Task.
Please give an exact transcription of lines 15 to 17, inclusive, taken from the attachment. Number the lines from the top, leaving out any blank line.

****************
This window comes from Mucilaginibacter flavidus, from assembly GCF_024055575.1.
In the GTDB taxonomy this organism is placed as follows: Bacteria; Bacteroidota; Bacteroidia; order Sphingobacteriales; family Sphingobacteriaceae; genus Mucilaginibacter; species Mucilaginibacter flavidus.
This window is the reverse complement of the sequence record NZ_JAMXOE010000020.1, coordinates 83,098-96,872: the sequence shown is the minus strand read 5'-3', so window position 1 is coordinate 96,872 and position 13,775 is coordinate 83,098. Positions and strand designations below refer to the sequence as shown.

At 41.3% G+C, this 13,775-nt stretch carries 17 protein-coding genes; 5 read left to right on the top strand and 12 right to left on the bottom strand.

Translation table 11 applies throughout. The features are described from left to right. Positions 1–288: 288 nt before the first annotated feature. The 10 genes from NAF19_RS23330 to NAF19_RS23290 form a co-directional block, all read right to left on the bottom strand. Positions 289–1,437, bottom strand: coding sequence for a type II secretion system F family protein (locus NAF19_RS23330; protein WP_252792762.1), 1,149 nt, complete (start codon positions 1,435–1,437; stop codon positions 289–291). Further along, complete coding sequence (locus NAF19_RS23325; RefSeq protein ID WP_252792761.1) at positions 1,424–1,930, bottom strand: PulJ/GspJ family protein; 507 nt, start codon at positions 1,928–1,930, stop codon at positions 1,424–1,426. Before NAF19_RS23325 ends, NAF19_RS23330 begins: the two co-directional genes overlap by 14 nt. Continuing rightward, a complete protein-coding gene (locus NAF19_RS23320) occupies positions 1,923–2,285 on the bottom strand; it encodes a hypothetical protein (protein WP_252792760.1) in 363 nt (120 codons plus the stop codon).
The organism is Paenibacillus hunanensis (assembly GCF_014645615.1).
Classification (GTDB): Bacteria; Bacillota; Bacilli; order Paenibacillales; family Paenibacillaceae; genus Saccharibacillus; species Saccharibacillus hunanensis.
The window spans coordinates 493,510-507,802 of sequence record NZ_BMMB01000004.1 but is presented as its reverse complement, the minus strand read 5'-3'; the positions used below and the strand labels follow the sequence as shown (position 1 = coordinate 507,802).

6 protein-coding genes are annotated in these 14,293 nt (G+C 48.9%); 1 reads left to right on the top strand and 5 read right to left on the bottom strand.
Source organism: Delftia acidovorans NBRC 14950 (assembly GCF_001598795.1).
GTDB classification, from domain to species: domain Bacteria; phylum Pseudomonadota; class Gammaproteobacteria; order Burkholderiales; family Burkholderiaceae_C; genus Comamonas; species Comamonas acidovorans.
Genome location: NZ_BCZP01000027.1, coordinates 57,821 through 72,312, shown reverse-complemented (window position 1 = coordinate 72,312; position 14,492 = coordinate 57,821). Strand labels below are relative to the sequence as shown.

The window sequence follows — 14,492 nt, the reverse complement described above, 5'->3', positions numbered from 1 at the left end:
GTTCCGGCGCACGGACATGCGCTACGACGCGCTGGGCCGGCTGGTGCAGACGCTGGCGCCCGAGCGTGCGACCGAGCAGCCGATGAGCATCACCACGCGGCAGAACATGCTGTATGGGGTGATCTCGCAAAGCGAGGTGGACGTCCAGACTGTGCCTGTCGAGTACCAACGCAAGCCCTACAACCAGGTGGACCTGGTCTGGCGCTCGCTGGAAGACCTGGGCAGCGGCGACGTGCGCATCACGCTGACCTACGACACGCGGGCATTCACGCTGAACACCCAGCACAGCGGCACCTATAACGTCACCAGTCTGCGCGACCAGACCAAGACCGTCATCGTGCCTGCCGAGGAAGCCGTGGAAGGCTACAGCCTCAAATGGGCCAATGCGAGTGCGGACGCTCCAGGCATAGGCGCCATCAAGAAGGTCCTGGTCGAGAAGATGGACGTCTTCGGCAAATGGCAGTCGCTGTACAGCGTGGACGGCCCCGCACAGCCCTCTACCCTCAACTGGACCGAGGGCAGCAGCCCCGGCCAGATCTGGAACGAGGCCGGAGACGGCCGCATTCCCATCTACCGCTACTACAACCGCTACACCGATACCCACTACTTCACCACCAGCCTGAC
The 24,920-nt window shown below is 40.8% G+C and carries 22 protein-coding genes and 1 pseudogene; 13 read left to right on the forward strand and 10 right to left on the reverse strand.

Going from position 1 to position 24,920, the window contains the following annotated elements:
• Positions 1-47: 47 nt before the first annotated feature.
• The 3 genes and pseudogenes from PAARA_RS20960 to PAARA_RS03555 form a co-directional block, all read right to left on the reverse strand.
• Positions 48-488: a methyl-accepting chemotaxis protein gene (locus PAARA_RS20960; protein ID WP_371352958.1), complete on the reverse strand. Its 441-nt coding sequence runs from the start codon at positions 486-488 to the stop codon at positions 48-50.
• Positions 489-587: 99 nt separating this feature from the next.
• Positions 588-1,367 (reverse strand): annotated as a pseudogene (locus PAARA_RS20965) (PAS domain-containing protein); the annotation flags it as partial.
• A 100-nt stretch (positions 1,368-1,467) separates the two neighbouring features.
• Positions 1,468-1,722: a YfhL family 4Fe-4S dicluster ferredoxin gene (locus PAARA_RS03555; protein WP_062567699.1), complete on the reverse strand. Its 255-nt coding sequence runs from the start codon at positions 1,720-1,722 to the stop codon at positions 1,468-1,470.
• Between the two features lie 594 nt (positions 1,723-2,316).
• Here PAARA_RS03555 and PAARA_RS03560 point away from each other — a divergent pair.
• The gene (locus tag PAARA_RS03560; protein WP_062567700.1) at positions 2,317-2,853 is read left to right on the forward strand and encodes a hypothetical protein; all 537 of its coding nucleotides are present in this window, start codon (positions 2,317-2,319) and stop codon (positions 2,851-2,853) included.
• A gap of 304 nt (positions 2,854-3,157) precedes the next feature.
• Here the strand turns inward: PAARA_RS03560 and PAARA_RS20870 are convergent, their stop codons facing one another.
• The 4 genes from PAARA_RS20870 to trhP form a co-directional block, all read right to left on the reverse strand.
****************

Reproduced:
The 24,920-nt window shown below is 40.8% G+C and carries 22 protein-coding genes and 1 pseudogene; 13 read left to right on the forward strand and 10 right to left on the reverse strand.

Going from position 1 to position 24,920, the window contains the following annotated elements:
• Positions 1-47: 47 nt before the first annotated feature.